RF ID tags, circuits that detect a “wake-up” call and return a burst of data, must operate on a very low quiescent current for weeks or months, yet have enough battery power in reserve to answer an incoming call. If the system operates in the ultra-high frequency range, designing a receiver for micropower current consumption can be problematic. Familiar receiver techniques such as direct conversion, super-regenerative, or superheterodyne consume far too much supply current. A better method involves a technique borrowed from the simple field strength meter—a tuned circuit and a diode detector.
The circuit,which was tested at 470 MHz, contains a couple of improvements over the standard L/Cwith-whip field strength meter (see the figure). Tuned circuits aren’t easily constructed or controlled at UHF, so a transmission line is used to match the detector diode (1N5711) to the approximately 6-in.-long whip antenna.
The 0.4-wavelength section presents an efficient, low-impedance match to the base of the quarter-wave whip, but transforms the received energy to a relatively high voltage at the diode end of the transmission line for good sensitivity. Sensitivity is improved 10 dB by biasing the detector diode. The forward threshold is reduced essentially to zero, so a very small voltage can generate a meaningful output change.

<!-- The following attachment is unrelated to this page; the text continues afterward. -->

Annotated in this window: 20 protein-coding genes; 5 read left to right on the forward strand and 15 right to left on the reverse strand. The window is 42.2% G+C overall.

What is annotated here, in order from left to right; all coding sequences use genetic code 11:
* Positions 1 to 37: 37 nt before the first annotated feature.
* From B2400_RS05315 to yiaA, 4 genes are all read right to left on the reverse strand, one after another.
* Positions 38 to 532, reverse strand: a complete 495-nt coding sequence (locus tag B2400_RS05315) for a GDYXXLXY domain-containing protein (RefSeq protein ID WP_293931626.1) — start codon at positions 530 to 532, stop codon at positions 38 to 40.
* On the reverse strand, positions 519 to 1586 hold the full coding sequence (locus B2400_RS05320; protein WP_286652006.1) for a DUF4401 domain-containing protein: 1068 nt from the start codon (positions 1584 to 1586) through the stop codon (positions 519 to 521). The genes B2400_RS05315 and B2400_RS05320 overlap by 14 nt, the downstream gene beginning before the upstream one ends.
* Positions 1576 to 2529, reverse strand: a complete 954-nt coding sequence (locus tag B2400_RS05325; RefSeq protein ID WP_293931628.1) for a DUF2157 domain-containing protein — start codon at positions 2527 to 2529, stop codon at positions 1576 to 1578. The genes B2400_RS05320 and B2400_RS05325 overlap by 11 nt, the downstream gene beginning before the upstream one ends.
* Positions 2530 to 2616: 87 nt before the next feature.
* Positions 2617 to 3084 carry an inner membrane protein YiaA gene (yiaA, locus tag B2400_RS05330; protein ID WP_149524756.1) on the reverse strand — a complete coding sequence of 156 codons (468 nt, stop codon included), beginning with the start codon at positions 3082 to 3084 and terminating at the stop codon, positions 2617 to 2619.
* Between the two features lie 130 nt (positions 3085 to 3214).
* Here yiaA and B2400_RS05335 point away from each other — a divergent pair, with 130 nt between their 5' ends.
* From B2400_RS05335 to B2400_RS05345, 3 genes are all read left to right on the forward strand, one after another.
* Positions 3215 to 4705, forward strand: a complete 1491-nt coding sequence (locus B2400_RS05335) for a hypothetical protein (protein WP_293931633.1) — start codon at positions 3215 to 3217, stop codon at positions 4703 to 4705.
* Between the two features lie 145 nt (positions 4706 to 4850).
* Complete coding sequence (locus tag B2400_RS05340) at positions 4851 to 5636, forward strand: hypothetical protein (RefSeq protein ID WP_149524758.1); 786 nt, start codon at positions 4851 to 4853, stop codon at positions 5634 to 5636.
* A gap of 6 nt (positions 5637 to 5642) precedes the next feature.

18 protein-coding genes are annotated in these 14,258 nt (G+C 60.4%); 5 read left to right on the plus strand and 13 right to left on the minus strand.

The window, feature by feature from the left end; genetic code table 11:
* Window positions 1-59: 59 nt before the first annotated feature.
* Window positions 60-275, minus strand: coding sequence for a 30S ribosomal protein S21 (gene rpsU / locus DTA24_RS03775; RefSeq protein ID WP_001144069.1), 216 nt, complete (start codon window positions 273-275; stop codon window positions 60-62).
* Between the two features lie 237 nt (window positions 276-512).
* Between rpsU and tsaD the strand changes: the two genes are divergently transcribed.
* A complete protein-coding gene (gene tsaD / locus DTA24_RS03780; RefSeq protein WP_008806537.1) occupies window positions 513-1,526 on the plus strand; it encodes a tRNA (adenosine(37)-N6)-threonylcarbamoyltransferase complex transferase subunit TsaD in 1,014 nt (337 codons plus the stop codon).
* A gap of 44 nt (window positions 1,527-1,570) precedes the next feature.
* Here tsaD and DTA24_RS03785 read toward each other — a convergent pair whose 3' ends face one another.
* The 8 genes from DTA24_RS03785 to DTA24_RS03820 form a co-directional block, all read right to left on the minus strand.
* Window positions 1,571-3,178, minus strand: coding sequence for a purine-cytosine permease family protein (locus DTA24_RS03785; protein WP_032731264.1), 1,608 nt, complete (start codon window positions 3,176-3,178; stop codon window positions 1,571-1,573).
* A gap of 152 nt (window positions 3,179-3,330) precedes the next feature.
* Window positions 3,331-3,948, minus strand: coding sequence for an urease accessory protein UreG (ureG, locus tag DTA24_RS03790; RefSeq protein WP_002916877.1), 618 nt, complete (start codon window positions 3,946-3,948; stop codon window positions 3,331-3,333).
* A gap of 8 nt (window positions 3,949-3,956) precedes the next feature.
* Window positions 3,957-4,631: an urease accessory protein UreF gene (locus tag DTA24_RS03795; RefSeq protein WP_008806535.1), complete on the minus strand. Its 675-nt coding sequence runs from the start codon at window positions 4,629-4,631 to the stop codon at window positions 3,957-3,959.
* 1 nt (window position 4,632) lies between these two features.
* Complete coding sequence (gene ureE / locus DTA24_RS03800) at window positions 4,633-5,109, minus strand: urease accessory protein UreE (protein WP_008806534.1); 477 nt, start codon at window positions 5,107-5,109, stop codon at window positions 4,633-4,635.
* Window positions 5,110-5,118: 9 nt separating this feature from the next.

When a signal at the resonant frequency of the antenna is received, the left-most Schottky diode rectifies the incoming carrier and creates a negative-going dc bias shift at the noninverting input of the comparator. Note that the bias shift is sensed at the base of the antenna where the impedance is low, rather than at the Schottky diode where the impedance is high. This introduces less disturbance into the tuned antenna and transmission-line system. Total current consumption is approximately 5 mA, including the CMOS one-shot. The one-shot output is used to temporarily enable other circuitry, which in turn answers the interrogation.
Sensitivity of the detector is excellent. The finished circuit can detect 200 mW from a reference dipole at 100 ft. Of course, range depends on operating frequency, antenna orientation, and surrounding obstacles. But, in the clear, a more reasonable distance (e.g., 10 ft.) can be achieved at 470 MHz with only milliwatts of output power.
All selectivity is provided by the antenna. A quarter-wave stub (shorted with a capacitor) can be added to the base of the antenna for better selectivity and improved rejection of low-frequency signals.